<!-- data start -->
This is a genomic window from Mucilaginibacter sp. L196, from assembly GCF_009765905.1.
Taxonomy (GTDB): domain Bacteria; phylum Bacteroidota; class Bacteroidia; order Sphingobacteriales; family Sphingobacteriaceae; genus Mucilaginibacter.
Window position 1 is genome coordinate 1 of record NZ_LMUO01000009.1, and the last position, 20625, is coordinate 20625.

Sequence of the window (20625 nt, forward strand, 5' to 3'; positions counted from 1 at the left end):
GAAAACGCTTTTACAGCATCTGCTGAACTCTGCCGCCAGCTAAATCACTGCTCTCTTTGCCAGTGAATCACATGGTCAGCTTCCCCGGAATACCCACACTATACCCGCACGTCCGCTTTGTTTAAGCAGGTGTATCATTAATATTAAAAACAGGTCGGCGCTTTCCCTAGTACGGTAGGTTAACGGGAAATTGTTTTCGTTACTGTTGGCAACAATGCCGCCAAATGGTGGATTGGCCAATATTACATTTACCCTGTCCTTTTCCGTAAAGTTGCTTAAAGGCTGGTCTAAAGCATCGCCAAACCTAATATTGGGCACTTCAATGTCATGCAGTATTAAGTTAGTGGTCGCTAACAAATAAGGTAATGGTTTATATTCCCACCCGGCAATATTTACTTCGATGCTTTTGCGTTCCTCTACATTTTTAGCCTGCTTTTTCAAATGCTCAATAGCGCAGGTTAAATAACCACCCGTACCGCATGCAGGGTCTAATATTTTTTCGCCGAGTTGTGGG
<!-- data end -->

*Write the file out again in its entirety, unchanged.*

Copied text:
This is a genomic window from Mucilaginibacter sp. L196, from assembly GCF_009765905.1.
Taxonomy (GTDB): domain Bacteria; phylum Bacteroidota; class Bacteroidia; order Sphingobacteriales; family Sphingobacteriaceae; genus Mucilaginibacter.
Window position 1 is genome coordinate 1 of record NZ_LMUO01000009.1, and the last position, 20625, is coordinate 20625.

Sequence of the window (20625 nt, forward strand, 5' to 3'; positions counted from 1 at the left end):
GAAAACGCTTTTACAGCATCTGCTGAACTCTGCCGCCAGCTAAATCACTGCTCTCTTTGCCAGTGAATCACATGGTCAGCTTCCCCGGAATACCCACACTATACCCGCACGTCCGCTTTGTTTAAGCAGGTGTATCATTAATATTAAAAACAGGTCGGCGCTTTCCCTAGTACGGTAGGTTAACGGGAAATTGTTTTCGTTACTGTTGGCAACAATGCCGCCAAATGGTGGATTGGCCAATATTACATTTACCCTGTCCTTTTCCGTAAAGTTGCTTAAAGGCTGGTCTAAAGCATCGCCAAACCTAATATTGGGCACTTCAATGTCATGCAGTATTAAGTTAGTGGTCGCTAACAAATAAGGTAATGGTTTATATTCCCACCCGGCAATATTTACTTCGATGCTTTTGCGTTCCTCTACATTTTTAGCCTGCTTTTTCAAATGCTCAATAGCGCAGGTTAAATAACCACCCGTACCGCATGCAGGGTCTAATATTTTTTCGCCGAGTTGTGGG